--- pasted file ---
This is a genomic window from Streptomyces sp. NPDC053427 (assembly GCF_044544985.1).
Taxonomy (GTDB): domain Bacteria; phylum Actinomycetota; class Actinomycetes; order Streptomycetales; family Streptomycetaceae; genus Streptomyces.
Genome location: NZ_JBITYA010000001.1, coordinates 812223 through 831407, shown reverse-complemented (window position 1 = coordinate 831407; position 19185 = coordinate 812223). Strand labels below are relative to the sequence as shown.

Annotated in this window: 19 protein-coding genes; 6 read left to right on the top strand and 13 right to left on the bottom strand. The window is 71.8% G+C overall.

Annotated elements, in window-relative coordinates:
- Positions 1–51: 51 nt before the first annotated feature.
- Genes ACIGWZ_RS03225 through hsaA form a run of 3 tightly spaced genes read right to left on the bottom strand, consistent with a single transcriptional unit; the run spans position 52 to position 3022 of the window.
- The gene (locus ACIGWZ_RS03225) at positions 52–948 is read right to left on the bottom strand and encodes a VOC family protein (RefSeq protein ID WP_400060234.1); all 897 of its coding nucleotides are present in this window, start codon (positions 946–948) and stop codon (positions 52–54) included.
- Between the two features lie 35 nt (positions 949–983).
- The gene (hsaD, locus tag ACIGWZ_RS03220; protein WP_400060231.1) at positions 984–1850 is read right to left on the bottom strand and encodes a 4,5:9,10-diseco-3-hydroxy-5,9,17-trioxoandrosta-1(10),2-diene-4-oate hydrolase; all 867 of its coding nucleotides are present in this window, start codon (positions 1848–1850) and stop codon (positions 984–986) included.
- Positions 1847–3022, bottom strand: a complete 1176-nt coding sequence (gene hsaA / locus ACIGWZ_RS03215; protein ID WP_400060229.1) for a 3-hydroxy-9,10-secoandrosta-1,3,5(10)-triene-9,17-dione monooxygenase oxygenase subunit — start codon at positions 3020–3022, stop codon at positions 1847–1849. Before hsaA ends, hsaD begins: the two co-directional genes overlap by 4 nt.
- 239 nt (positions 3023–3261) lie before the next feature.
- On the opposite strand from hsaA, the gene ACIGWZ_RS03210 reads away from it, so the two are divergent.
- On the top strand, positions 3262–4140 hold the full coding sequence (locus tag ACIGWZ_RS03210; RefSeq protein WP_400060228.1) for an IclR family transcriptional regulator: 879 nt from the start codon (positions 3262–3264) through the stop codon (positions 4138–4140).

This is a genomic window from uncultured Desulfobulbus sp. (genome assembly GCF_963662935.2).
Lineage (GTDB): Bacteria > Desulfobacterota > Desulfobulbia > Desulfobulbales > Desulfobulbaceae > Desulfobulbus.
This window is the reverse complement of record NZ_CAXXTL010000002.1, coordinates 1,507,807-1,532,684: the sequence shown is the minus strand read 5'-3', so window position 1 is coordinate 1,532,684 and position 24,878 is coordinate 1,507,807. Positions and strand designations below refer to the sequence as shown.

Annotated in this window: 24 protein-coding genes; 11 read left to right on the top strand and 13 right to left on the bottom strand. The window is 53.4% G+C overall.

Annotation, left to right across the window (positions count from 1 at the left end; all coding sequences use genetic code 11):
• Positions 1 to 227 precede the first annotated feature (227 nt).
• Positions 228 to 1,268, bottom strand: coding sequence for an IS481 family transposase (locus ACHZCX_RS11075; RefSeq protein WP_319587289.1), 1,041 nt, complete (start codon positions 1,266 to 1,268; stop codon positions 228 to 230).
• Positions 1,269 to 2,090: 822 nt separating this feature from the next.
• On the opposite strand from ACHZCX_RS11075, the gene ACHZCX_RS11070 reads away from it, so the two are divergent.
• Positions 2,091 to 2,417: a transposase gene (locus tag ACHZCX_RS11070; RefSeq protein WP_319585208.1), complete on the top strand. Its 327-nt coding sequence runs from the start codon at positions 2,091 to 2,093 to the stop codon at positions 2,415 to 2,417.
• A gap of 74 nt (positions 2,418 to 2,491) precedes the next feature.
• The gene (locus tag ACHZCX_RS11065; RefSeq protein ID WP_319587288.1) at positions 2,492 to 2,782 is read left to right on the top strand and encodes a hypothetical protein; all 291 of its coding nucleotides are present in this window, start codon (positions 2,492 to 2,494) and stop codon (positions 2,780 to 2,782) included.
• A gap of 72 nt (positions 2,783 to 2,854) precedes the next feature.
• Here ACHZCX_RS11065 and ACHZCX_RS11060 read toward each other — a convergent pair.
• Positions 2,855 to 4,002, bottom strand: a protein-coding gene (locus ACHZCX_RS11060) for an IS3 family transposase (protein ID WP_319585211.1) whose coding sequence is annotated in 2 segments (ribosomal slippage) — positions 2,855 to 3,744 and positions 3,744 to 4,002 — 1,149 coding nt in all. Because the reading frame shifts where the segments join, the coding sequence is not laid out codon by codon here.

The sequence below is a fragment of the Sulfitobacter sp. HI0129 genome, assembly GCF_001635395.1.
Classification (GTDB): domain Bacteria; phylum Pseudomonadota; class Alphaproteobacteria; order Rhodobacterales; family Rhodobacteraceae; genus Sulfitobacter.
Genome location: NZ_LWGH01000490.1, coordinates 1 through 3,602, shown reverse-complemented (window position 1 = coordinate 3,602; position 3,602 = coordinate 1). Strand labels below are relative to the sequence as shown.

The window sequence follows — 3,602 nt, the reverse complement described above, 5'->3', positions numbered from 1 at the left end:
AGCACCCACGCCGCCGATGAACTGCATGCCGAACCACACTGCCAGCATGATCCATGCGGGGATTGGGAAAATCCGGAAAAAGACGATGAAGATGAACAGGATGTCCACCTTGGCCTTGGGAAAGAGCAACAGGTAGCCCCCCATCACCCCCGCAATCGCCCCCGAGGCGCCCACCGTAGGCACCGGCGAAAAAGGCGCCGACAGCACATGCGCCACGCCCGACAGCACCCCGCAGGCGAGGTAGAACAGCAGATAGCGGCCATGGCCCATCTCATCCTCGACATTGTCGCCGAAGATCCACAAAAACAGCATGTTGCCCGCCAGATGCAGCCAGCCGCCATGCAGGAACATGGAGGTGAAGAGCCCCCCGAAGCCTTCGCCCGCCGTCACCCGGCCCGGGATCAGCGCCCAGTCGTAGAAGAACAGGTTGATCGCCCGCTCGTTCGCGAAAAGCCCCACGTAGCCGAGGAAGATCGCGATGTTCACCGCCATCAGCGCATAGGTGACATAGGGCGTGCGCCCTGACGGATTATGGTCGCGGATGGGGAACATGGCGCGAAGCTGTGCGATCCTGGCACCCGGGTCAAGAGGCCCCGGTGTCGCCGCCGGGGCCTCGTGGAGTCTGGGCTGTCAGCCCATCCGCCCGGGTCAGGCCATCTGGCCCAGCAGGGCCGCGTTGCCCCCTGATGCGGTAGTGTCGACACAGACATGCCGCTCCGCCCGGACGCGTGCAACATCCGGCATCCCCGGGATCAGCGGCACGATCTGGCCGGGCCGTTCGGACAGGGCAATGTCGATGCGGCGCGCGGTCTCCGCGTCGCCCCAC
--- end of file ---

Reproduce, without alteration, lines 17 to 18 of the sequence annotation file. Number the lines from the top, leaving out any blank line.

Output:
This window is the reverse complement of record NZ_CAXXTL010000002.1, coordinates 1,507,807-1,532,684: the sequence shown is the minus strand read 5'-3', so window position 1 is coordinate 1,532,684 and position 24,878 is coordinate 1,507,807. Positions and strand designations below refer to the sequence as shown.

Annotated in this window: 24 protein-coding genes; 11 read left to right on the top strand and 13 right to left on the bottom strand. The window is 53.4% G+C overall.